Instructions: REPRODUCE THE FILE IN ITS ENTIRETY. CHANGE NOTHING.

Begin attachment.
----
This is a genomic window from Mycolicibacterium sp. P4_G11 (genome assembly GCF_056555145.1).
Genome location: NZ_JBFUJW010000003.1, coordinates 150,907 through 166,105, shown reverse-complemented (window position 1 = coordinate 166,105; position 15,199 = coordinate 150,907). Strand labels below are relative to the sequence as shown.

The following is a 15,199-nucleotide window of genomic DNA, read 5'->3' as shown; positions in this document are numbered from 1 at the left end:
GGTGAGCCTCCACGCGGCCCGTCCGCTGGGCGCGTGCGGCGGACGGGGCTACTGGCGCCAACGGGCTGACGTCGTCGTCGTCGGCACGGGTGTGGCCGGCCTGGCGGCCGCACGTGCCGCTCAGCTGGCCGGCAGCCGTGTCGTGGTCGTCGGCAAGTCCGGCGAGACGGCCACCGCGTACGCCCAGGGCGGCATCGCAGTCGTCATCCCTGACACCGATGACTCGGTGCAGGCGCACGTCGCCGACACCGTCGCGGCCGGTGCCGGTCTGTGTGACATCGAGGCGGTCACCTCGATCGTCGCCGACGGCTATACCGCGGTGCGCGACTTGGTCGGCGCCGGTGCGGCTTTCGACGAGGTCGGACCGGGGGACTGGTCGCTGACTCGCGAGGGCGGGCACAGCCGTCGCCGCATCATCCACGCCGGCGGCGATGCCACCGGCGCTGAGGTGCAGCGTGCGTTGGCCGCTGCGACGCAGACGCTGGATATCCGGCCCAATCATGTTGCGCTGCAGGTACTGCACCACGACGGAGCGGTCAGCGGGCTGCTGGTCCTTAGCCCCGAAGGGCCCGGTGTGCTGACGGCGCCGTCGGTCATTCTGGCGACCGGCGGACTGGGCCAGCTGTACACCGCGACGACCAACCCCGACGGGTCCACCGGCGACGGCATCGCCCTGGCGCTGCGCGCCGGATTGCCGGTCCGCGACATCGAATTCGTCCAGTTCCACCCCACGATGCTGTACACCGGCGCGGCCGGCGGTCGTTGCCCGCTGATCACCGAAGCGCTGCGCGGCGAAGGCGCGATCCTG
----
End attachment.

This is a genomic window from Mycolicibacterium sp. P4_G11 (genome assembly GCF_056555145.1).
Genome location: NZ_JBFUJW010000003.1, coordinates 150,907 through 166,105, shown reverse-complemented (window position 1 = coordinate 166,105; position 15,199 = coordinate 150,907). Strand labels below are relative to the sequence as shown.

The following is a 15,199-nucleotide window of genomic DNA, read 5'->3' as shown; positions in this document are numbered from 1 at the left end:
GGTGAGCCTCCACGCGGCCCGTCCGCTGGGCGCGTGCGGCGGACGGGGCTACTGGCGCCAACGGGCTGACGTCGTCGTCGTCGGCACGGGTGTGGCCGGCCTGGCGGCCGCACGTGCCGCTCAGCTGGCCGGCAGCCGTGTCGTGGTCGTCGGCAAGTCCGGCGAGACGGCCACCGCGTACGCCCAGGGCGGCATCGCAGTCGTCATCCCTGACACCGATGACTCGGTGCAGGCGCACGTCGCCGACACCGTCGCGGCCGGTGCCGGTCTGTGTGACATCGAGGCGGTCACCTCGATCGTCGCCGACGGCTATACCGCGGTGCGCGACTTGGTCGGCGCCGGTGCGGCTTTCGACGAGGTCGGACCGGGGGACTGGTCGCTGACTCGCGAGGGCGGGCACAGCCGTCGCCGCATCATCCACGCCGGCGGCGATGCCACCGGCGCTGAGGTGCAGCGTGCGTTGGCCGCTGCGACGCAGACGCTGGATATCCGGCCCAATCATGTTGCGCTGCAGGTACTGCACCACGACGGAGCGGTCAGCGGGCTGCTGGTCCTTAGCCCCGAAGGGCCCGGTGTGCTGACGGCGCCGTCGGTCATTCTGGCGACCGGCGGACTGGGCCAGCTGTACACCGCGACGACCAACCCCGACGGGTCCACCGGCGACGGCATCGCCCTGGCGCTGCGCGCCGGATTGCCGGTCCGCGACATCGAATTCGTCCAGTTCCACCCCACGATGCTGTACACCGGCGCGGCCGGCGGTCGTTGCCCGCTGATCACCGAAGCGCTGCGCGGCGAAGGCGCGATCCTG